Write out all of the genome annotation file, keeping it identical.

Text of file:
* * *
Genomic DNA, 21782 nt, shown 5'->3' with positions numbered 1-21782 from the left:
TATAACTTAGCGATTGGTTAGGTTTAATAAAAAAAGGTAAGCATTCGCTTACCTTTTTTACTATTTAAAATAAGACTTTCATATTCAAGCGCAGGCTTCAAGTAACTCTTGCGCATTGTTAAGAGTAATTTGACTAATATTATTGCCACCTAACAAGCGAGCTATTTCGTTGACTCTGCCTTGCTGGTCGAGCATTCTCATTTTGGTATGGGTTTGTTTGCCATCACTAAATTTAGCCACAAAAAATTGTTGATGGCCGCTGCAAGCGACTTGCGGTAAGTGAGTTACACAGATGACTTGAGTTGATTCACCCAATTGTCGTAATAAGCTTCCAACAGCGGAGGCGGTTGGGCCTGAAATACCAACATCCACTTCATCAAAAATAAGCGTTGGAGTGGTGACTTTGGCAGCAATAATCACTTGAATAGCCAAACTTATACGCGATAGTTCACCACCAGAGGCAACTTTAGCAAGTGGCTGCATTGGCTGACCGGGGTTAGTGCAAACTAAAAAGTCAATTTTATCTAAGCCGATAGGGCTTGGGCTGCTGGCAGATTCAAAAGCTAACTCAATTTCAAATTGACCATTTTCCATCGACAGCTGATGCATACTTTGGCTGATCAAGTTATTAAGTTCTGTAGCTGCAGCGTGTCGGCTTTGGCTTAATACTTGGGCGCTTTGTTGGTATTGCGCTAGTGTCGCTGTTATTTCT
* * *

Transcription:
Genomic DNA, 21782 nt, shown 5'->3' with positions numbered 1-21782 from the left:
TATAACTTAGCGATTGGTTAGGTTTAATAAAAAAAGGTAAGCATTCGCTTACCTTTTTTACTATTTAAAATAAGACTTTCATATTCAAGCGCAGGCTTCAAGTAACTCTTGCGCATTGTTAAGAGTAATTTGACTAATATTATTGCCACCTAACAAGCGAGCTATTTCGTTGACTCTGCCTTGCTGGTCGAGCATTCTCATTTTGGTATGGGTTTGTTTGCCATCACTAAATTTAGCCACAAAAAATTGTTGATGGCCGCTGCAAGCGACTTGCGGTAAGTGAGTTACACAGATGACTTGAGTTGATTCACCCAATTGTCGTAATAAGCTTCCAACAGCGGAGGCGGTTGGGCCTGAAATACCAACATCCACTTCATCAAAAATAAGCGTTGGAGTGGTGACTTTGGCAGCAATAATCACTTGAATAGCCAAACTTATACGCGATAGTTCACCACCAGAGGCAACTTTAGCAAGTGGCTGCATTGGCTGACCGGGGTTAGTGCAAACTAAAAAGTCAATTTTATCTAAGCCGATAGGGCTTGGGCTGCTGGCAGATTCAAAAGCTAACTCAATTTCAAATTGACCATTTTCCATCGACAGCTGATGCATACTTTGGCTGATCAAGTTATTAAGTTCTGTAGCTGCAGCGTGTCGGCTTTGGCTTAATACTTGGGCGCTTTGTTGGTATTGCGCTAGTGTCGCTGTTATTTCT